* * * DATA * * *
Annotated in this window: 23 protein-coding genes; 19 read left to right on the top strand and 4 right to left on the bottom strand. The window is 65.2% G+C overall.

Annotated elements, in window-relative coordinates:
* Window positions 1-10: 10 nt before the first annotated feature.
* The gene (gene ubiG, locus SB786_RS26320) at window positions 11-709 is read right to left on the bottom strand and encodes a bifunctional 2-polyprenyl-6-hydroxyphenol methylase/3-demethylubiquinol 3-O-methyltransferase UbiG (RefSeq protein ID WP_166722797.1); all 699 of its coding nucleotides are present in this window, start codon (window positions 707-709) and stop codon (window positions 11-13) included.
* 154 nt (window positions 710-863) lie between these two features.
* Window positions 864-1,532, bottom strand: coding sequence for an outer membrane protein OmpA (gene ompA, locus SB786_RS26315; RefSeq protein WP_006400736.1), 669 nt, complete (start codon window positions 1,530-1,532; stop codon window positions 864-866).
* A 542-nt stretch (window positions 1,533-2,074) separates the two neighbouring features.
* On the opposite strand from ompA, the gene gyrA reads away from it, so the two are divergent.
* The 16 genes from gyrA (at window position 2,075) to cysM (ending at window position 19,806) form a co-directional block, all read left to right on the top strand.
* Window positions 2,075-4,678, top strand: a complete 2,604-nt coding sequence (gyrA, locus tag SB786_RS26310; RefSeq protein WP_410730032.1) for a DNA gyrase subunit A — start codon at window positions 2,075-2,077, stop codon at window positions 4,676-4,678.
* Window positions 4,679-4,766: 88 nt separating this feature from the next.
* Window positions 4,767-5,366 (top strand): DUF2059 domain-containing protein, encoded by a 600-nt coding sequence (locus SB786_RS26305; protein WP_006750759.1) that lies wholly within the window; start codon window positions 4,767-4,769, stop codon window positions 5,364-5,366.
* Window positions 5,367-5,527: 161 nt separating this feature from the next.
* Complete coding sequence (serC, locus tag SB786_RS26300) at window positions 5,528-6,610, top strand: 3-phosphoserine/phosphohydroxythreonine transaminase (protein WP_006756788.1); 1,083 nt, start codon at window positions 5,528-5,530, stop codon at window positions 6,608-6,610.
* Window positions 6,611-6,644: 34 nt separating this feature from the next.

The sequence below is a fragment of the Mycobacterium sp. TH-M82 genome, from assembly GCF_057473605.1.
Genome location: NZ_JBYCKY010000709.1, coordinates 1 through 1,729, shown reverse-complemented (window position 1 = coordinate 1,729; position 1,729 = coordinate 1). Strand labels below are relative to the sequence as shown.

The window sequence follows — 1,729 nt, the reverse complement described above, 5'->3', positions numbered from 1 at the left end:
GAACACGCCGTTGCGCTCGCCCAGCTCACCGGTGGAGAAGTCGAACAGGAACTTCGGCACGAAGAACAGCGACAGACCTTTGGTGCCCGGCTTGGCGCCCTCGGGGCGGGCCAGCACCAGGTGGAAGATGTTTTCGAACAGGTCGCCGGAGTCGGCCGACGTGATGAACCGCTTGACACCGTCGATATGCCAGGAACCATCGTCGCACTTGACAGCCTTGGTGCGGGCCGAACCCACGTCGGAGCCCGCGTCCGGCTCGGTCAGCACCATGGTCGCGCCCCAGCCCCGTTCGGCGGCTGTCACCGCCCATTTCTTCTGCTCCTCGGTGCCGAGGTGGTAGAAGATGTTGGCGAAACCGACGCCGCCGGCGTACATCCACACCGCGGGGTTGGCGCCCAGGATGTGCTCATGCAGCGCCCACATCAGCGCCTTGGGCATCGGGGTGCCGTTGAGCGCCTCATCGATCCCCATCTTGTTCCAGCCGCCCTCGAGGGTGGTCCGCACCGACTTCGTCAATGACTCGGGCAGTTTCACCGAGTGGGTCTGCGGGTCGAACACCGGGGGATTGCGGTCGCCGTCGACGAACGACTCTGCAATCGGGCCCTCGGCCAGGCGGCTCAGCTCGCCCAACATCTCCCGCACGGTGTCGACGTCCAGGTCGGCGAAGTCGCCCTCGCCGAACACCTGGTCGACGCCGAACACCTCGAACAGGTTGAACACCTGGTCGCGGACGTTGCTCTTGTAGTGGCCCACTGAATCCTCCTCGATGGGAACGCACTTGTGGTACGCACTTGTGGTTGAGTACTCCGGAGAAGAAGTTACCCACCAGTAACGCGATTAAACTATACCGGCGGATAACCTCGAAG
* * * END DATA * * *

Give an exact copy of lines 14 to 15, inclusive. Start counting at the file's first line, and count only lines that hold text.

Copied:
* Complete coding sequence (serC, locus tag SB786_RS26300) at window positions 5,528-6,610, top strand: 3-phosphoserine/phosphohydroxythreonine transaminase (protein WP_006756788.1); 1,083 nt, start codon at window positions 5,528-5,530, stop codon at window positions 6,608-6,610.
* Window positions 6,611-6,644: 34 nt separating this feature from the next.